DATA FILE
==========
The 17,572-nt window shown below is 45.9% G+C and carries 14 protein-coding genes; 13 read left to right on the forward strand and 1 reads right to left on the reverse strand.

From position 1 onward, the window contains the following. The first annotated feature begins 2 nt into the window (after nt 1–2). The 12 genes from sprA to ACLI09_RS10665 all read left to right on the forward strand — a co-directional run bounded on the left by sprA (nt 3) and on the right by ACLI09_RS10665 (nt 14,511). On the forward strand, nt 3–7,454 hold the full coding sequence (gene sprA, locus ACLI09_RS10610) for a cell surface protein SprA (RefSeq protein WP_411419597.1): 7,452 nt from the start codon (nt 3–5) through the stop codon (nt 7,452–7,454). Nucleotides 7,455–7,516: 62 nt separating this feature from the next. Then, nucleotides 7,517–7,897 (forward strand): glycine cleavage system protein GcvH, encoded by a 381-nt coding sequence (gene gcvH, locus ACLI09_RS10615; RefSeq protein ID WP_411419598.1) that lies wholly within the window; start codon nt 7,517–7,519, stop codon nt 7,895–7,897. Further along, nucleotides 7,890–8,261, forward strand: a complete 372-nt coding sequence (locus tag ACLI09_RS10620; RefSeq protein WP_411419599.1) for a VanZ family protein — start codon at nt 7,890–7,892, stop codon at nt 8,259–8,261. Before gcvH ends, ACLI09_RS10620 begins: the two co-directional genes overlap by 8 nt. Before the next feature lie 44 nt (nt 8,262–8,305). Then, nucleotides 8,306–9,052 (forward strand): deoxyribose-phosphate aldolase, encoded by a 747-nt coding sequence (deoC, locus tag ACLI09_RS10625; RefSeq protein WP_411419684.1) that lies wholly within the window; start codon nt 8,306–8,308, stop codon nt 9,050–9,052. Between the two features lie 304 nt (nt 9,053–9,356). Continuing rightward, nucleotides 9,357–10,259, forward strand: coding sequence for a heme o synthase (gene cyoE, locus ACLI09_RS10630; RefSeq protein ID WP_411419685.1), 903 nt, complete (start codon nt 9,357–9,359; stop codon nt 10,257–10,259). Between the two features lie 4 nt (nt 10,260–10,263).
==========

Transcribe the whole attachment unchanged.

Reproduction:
The 17,572-nt window shown below is 45.9% G+C and carries 14 protein-coding genes; 13 read left to right on the forward strand and 1 reads right to left on the reverse strand.

From position 1 onward, the window contains the following. The first annotated feature begins 2 nt into the window (after nt 1–2). The 12 genes from sprA to ACLI09_RS10665 all read left to right on the forward strand — a co-directional run bounded on the left by sprA (nt 3) and on the right by ACLI09_RS10665 (nt 14,511). On the forward strand, nt 3–7,454 hold the full coding sequence (gene sprA, locus ACLI09_RS10610) for a cell surface protein SprA (RefSeq protein WP_411419597.1): 7,452 nt from the start codon (nt 3–5) through the stop codon (nt 7,452–7,454). Nucleotides 7,455–7,516: 62 nt separating this feature from the next. Then, nucleotides 7,517–7,897 (forward strand): glycine cleavage system protein GcvH, encoded by a 381-nt coding sequence (gene gcvH, locus ACLI09_RS10615; RefSeq protein ID WP_411419598.1) that lies wholly within the window; start codon nt 7,517–7,519, stop codon nt 7,895–7,897. Further along, nucleotides 7,890–8,261, forward strand: a complete 372-nt coding sequence (locus tag ACLI09_RS10620; RefSeq protein WP_411419599.1) for a VanZ family protein — start codon at nt 7,890–7,892, stop codon at nt 8,259–8,261. Before gcvH ends, ACLI09_RS10620 begins: the two co-directional genes overlap by 8 nt. Before the next feature lie 44 nt (nt 8,262–8,305). Then, nucleotides 8,306–9,052 (forward strand): deoxyribose-phosphate aldolase, encoded by a 747-nt coding sequence (deoC, locus tag ACLI09_RS10625; RefSeq protein WP_411419684.1) that lies wholly within the window; start codon nt 8,306–8,308, stop codon nt 9,050–9,052. Between the two features lie 304 nt (nt 9,053–9,356). Continuing rightward, nucleotides 9,357–10,259, forward strand: coding sequence for a heme o synthase (gene cyoE, locus ACLI09_RS10630; RefSeq protein ID WP_411419685.1), 903 nt, complete (start codon nt 9,357–9,359; stop codon nt 10,257–10,259). Between the two features lie 4 nt (nt 10,260–10,263).